User: Password:
|
|
Subscribe / Log in / New account

vSecurity 0.1-cvs available publicly

From:  Lorenzo =?ISO-8859-1?Q?Hern=E1ndez_?= =?ISO-8859-1?Q?Garc=EDa-Hierro?= <lorenzo@gnu.org>
To:  "linux-kernel@vger.kernel.org" <linux-kernel@vger.kernel.org>
Subject:  [ANNOUNCEMENT] vSecurity 0.1-cvs available publicly
Date:  Sun, 30 Jan 2005 14:37:55 +0100
Cc:  "linux-security-module@wirex.com" <linux-security-module@wirex.com>, "Serge E.Hallyn" <serue@us.ibm.com>, Chris Wright <chrisw@osdl.org>, Stephen Smalley <sds@epoch.ncsc.mil>

Hi,

Yesterday night, the first release of vSecurity was made publicly
available at tuxedo-es.org cvs, which can be found at:

http://cvs.tuxedo-es.org/cgi-bin/viewcvs.cgi/vsecurity/

As a short introduction, "vSecurity is a new approach to Linux kernel
security inspired and partially based on grSecurity, using the Linux
Security Modules framework, improving and bringing several security
enhancements in a non-intrusive manner to the Linux kernel sources."

I was working on it since the thread about Linux kernel security ramped
into a "flame", without giving things so clear for those who only wanted
to know what was the final decision (and the kernel hackers thoughts) on
it.

During the (around) 3 weeks that it needed to be at least more stable
and well-documented (regarding the source code comments and not a
technical paper explaining it, which is going to be finished and
published ASAP) code, I knew that, in most cases, some of the typical
security faults that happen to Linux users could be solved without using
much more than the LSM and a well designed engine using it and adding
hooks on those places where we can catch up the "exploitation" of the
security faults.

vSecurity currently protects (in a "Plug & Play" manner) against:

 - Execution (mmap()'ing in elf_map()) of binaries in untrusted paths.
   (and also protection against tricky uses of mprotect() to bypass such
   protections, which are formerly known as Trusted Path Execution,
   TPE).

 - BSD Jails implementation, based on Serge Hallyn's code.

 - Chroot() Jails (even if they are broken by design *sigh*)
   protections.
   (Basic anti-escaping: double chroot()'ing, etc, a few capabilities
   protections, etc.IPC and SHM protections are not yet implemented,
   also setuid bit protections are not yet implemented too).
   Anyways, I encourage to use the BSD Jails functionality instead of
   simple chroot() jails.
   (An userland support tool for change namespaces, "auto" jailing, is
   going to be available as soon as Serge and me finish it, that will
   help on BSD Jails use automation).

 - Linking protections: symlinking and hardlinking,FIFOs not yet in
   0.1-cvs.

 - Socket restrictions: per-socket-type style restrictions: "server"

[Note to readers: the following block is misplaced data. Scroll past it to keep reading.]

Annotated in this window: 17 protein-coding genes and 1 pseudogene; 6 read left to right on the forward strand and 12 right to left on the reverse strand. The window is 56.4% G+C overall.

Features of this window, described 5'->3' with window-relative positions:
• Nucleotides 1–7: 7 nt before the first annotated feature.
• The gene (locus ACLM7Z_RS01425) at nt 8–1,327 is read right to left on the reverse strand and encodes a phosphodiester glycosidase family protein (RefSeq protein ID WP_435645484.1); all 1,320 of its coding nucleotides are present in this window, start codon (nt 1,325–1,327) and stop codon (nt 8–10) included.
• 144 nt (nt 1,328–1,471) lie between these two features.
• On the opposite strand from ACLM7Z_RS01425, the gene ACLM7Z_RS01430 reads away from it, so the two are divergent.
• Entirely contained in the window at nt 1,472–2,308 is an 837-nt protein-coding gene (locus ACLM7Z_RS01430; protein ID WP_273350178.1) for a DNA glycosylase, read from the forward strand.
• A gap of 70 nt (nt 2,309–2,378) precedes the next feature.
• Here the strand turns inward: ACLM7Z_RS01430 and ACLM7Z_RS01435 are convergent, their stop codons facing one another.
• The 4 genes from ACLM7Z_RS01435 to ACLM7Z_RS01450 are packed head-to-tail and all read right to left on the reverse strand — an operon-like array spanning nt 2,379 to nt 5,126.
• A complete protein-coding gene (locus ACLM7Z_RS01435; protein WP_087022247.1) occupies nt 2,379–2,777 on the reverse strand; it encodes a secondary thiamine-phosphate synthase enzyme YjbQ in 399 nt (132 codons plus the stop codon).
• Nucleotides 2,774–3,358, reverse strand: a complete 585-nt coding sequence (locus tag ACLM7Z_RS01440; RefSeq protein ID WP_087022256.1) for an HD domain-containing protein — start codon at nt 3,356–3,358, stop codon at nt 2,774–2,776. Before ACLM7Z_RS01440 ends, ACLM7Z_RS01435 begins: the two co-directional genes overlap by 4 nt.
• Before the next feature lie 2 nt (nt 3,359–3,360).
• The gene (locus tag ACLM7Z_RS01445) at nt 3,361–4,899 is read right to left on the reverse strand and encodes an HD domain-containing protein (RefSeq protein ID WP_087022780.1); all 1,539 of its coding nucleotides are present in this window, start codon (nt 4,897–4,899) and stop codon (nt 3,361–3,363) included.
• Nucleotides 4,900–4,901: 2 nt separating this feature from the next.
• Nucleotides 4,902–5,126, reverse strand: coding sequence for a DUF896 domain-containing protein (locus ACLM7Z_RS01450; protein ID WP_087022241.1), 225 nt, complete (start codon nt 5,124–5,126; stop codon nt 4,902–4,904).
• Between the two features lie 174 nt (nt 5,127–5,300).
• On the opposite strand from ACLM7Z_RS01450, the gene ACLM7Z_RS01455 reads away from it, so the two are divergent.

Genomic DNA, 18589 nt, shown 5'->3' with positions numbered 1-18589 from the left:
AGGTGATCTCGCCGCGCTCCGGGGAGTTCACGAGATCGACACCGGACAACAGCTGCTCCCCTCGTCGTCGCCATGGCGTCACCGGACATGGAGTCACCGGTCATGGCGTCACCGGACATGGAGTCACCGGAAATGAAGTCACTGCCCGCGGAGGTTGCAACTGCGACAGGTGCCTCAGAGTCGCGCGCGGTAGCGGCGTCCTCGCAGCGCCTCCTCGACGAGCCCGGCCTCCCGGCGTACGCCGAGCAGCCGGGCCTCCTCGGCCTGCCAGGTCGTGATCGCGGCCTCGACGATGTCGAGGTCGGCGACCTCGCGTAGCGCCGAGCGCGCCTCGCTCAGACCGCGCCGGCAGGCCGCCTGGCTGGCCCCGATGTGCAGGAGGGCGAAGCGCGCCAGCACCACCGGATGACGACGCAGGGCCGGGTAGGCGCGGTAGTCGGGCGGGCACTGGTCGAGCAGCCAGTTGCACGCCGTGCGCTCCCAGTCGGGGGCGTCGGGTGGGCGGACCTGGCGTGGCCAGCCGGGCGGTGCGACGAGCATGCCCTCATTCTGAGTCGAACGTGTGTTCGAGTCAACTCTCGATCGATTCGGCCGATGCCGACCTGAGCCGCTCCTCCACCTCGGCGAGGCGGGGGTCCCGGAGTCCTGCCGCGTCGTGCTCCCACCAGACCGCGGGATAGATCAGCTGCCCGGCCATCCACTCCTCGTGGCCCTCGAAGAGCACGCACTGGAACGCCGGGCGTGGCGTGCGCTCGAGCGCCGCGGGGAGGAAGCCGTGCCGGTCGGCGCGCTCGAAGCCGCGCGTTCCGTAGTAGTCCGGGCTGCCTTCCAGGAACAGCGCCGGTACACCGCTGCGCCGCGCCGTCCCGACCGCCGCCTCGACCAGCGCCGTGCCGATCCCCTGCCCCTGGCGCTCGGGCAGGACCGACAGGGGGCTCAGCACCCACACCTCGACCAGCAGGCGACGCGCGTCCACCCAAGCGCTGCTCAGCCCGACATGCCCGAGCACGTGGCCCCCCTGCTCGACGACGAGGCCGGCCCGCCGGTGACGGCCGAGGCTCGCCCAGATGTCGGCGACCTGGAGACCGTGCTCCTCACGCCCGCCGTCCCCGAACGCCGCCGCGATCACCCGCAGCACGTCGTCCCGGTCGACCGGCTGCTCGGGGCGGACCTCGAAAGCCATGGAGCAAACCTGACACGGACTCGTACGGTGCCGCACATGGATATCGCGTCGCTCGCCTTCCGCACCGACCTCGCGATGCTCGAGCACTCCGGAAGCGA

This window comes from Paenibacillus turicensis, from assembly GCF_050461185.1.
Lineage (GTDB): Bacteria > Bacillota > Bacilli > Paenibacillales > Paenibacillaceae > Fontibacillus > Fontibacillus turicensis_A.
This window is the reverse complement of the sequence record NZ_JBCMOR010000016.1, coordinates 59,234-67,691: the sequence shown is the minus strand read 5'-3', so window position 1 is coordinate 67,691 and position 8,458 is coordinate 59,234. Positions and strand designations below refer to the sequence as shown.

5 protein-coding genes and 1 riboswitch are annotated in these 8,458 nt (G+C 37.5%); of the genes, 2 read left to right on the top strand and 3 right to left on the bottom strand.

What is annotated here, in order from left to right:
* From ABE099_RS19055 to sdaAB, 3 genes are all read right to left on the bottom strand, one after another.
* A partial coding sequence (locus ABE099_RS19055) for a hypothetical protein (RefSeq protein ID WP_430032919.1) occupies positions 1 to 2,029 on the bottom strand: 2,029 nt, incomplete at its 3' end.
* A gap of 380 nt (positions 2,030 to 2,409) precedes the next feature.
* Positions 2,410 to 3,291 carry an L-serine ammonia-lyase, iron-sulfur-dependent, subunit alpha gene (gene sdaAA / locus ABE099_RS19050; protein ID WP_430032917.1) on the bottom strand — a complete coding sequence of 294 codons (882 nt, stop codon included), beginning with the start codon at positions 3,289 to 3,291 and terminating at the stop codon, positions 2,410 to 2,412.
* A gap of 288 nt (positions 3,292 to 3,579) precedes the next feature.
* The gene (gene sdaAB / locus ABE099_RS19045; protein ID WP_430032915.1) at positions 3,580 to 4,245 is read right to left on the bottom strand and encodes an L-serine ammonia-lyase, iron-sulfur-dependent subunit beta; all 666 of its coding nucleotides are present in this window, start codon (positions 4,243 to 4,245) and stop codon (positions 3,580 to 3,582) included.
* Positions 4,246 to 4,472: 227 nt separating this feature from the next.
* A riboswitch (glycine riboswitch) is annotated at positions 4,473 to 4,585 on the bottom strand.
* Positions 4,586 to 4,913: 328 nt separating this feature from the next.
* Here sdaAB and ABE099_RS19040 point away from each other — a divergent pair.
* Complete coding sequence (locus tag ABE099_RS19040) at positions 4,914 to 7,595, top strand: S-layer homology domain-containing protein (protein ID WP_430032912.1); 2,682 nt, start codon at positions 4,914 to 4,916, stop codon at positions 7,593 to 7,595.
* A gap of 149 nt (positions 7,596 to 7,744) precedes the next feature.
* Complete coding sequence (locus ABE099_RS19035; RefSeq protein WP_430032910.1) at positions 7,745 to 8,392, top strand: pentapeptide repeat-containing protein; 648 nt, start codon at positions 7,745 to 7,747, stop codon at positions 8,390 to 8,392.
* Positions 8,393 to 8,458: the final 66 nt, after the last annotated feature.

sockets, "client" sockets and all-sockets.Supports per-GID and
   per-UID configuration basis, prepared for kernel-configuration time
   and if module is compiled outside and separate of the kernel, with
   module parameters, same as TPE protections).
   (Using an ACL engine relying on a sysfs subsystem "secfs").

- RAW I/O protections and kernel symbols protections.
  (No so-called live-patching for a while :) )

- RLIMIT_NPROC enforcing, check also in fork() calls so ulimits will
  apply and checked each call to know if user can do it or not).
  Native and enhanced support in BSD Jails (which also have Serge's
  "network virtualization" engine.
  Useful against so-called fork() bombs.

- Other enhancements and security improvements.

It's not as mature as I want, but I decided to release it as soon as
possible to get feedback, bug reporting (sure it has, we all do
mistakes ;) ), etc.

Please, keep in mind that It's a development release, I wouldn't like to
receive comments about "how a big crap is this" and such, until a stable
release gets finished :).

Code is well-documented, but as I commented a few lines above, I will
make available a paper explaining it further, ASAP.

Also, I would like to thank Seth Arnold from Immunix for helping me with
my (again) extensive lack of knowledge, Serge Hallyn from IBM for
helping with BSD Jails code and testing, suggestions, etc, Stephen
Smalley for his suggestions, comments and help on some protections
implementation, Brad Spengler for helping when I asked about some
grSecurity pearls, and David B. Harris from OFTC (and whole OFTC staff)
for hosting my crap there :).

I hope this would be useful and interesting, and, again, I would
appreciate any feedback on it.

Thanks in advance, enjoy it.
-- 
Lorenzo Hernández García-Hierro <lorenzo@gnu.org> 
[1024D/6F2B2DEC] & [2048g/9AE91A22][http://tuxedo-es.org]



Copyright © 2005, Eklektix, Inc.
Comments and public postings are copyrighted by their creators.
Linux is a registered trademark of Linus Torvalds